Understanding Money as a Business Owner in the US

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Setting out into the world as a freelancer seems like a fantastic adventure – at least until you realize that understanding money is basically essential, and you have zero experience.  

If that doesn’t stop you from pursuing the freelance dream (and it shouldn’t), a few tips will help you go from dreamer to butt-kicking, invoice-sending freelancer – for real. 

Follow these steps and you’ll be wearing the Financially-Fit Freelancer badge in no time.  

Understand the structure of your business 

Let’s start with the most snooze-worthy part: the legal classification of your business! 

Sole proprietorship 

This structure is for those fiercely independent people who do it all on their own. Under this structure, you can use business losses to offset the income you earn from other sources. Plus, come tax time, you’ll only need one main form: Schedule SE.

Partnership

A partnership is owned and operated by several individuals, and the structure can be split into two types.  

General partnership: 

A general partnership is like a financial marriage: all partners are responsible for managing the company, along with its debts and obligations. 

Limited partnership: 

If a general partnership is like a marriage, a limited partnership is a fair-weather friendship. Partners serve as investors only. 

Corporation

A corporation is a legal entity independent of its owners. This is a popular business structure because your personal assets are never at risk, and you’ll always have the option of selling stock to raise funds. The most important perk? Corporations, like the vampires of profit, can live on forever.

S Corporation 

Things business owners love: early client payments, great testimonials, and tax benefits. The first two often come down to good luck, but the first can be achieved with an S Corporation business structure. Shareholders bear the brunt of income and losses, and with an allowance of up to 100 shareholders, you stand to make more capital and less stress!   

Limited Liability Company 

The concept of Limited Liability Companies (or LLCs) was born in 1977, making this the youngest business structure. Like the children of corporations and partnerships, LLCs have the option not to pay federal taxes and instead list profits and losses on the owners’ tax returns. They also offer the benefits of liability protection.    

Take control of your taxes  

If you’re reading this, that means you’re still awake, so congratulations! Yes, the detail behind business structures is pretty dry, but it can have a significant impact on your tax and your bank balance in general. 

Sole traders 

Sole proprietors pay standard income tax at a percentage determined by their earnings. This is great for new owners, but not so much for successful entrepreneurs who can be taxed up to 45 percent of their income. There is a silver lining, though – sole traders are eligible for a 50% discount on capital gains tax. 

Partnerships 

Businesses run by partnerships don’t pay income tax, but they are required to report on all gains and losses. Partners are also required to submit two tax returns – one on the behalf of the business, and another as an individual.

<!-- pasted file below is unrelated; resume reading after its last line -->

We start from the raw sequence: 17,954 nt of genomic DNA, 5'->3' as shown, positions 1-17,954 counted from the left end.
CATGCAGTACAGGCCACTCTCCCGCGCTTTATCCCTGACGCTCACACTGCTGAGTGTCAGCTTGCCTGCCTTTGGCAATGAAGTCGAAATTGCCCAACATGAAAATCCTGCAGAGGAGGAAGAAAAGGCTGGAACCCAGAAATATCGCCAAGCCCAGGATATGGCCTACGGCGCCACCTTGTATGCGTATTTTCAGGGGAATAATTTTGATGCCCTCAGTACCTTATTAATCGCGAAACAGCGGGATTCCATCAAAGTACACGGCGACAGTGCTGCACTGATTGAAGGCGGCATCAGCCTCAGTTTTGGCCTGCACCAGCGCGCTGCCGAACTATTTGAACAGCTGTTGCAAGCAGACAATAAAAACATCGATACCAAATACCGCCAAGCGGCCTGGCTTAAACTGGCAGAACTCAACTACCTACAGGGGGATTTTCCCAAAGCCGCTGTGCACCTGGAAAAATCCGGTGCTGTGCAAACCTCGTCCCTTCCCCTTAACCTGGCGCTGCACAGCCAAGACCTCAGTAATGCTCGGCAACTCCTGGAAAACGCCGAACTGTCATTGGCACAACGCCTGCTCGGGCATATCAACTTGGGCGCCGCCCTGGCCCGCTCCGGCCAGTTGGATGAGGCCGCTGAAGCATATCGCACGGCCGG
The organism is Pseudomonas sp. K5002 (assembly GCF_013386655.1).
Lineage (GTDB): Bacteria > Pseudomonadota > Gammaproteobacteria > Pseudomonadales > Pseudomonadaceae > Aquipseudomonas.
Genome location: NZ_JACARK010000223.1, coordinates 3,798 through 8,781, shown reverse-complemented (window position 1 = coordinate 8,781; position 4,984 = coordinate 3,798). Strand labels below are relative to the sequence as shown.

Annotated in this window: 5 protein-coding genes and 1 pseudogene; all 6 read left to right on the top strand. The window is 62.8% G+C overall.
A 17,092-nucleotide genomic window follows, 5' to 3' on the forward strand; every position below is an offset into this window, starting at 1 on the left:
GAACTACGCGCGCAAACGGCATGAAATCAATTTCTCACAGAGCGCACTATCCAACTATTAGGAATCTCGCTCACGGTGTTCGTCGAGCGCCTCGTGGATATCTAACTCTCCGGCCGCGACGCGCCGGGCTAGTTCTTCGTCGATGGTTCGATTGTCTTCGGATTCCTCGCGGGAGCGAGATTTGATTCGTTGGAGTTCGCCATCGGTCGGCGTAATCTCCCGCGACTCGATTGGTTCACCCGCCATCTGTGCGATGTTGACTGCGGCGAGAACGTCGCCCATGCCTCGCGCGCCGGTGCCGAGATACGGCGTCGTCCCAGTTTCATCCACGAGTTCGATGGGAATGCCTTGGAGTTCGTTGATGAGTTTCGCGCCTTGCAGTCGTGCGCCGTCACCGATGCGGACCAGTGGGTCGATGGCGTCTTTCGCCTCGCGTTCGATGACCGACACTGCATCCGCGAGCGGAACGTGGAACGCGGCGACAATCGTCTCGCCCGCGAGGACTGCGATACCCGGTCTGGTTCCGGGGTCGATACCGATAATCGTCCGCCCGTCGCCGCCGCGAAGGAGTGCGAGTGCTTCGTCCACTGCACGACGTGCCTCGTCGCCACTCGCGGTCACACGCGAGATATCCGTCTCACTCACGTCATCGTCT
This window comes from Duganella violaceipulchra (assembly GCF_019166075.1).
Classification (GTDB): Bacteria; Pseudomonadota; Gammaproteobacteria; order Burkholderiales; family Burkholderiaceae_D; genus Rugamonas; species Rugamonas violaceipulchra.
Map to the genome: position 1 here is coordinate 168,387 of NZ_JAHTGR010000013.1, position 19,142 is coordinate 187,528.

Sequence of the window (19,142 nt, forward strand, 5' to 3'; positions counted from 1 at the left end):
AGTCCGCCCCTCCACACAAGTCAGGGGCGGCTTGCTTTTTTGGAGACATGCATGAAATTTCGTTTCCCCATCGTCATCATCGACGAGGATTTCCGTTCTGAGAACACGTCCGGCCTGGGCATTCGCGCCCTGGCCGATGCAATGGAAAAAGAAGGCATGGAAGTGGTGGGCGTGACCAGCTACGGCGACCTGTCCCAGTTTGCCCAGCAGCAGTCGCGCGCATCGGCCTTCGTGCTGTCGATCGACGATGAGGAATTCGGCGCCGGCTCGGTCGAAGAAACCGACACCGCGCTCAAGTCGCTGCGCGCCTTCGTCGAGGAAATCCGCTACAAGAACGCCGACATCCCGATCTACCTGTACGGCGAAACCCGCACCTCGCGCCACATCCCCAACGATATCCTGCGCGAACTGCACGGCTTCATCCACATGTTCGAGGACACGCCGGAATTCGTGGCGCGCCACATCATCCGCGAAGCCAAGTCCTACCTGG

Corporations 

The tax rate for corporations can change by the year, but as of 2020, these entities pay 21% tax on their profits. 

S Corporations 

Similar to partnerships, S Corporations are able to pass corporate income, losses, deductions, and credits on to shareholders.

Limited Liability Company 

Single-owner LLCs are treated as sole proprietors and are required to file an income tax return. Meanwhile, LLCs with multiple owners are treated as partnerships. 

Contracts 

Contracts aren’t just about making sure you eventually get paid; they’re also about setting expectations, and understanding money helps with both. You’ll need to write and send your own contracts, and the choices you make determine your earning capacity.

Don’t have the time or funds to hire a contract lawyer? No problem! There are free open-source contracts you can download and adapt to your needs – just remember to include the following basics: 

  • Scope of work 
  • Deliverables 
  • Deadlines 
  • Fees 
  • Ownership details; and 
  • The duration of the relationship 

This way, it’s much harder for a client to wriggle out of paying you what they owe without the threat of legal action. 

Retirement benefits 

Freelance work sounds breezy until you realize that your retirement is entirely up to you. Without an employer putting money away into a 401k, you’ll need to be disciplined about putting money from each paycheck into your bank account. 

You should aim to pay yourself a retirement income of approximately 80 percent of your pre-retirement expenses. 

Health insurance

Because freelancers don’t get the luxury of paid sick days (if you can call lying in bed with a hot water bottle and a box of tissues “luxury”), health insurance is a critical investment. Premiums vary depending on your age, location, type of plan, and other legal factors, so don’t skimp on the research! This is where understanding money really comes in handy: find out as much as you can about your rights and obligations, so that, if the worst happens, you’ll be covered.

Even if understanding money seems complicated right now, you can simplify your life by breaking things down into categories. It works – promise! 

P.S. Even if dealing with all of this stuff sends you into Total Panic Mode, help is out there – and you don’t even have to leave this page to find it. Just click here to sign up for my mailing list and be notified when my brand new bookkeeping website goes live!

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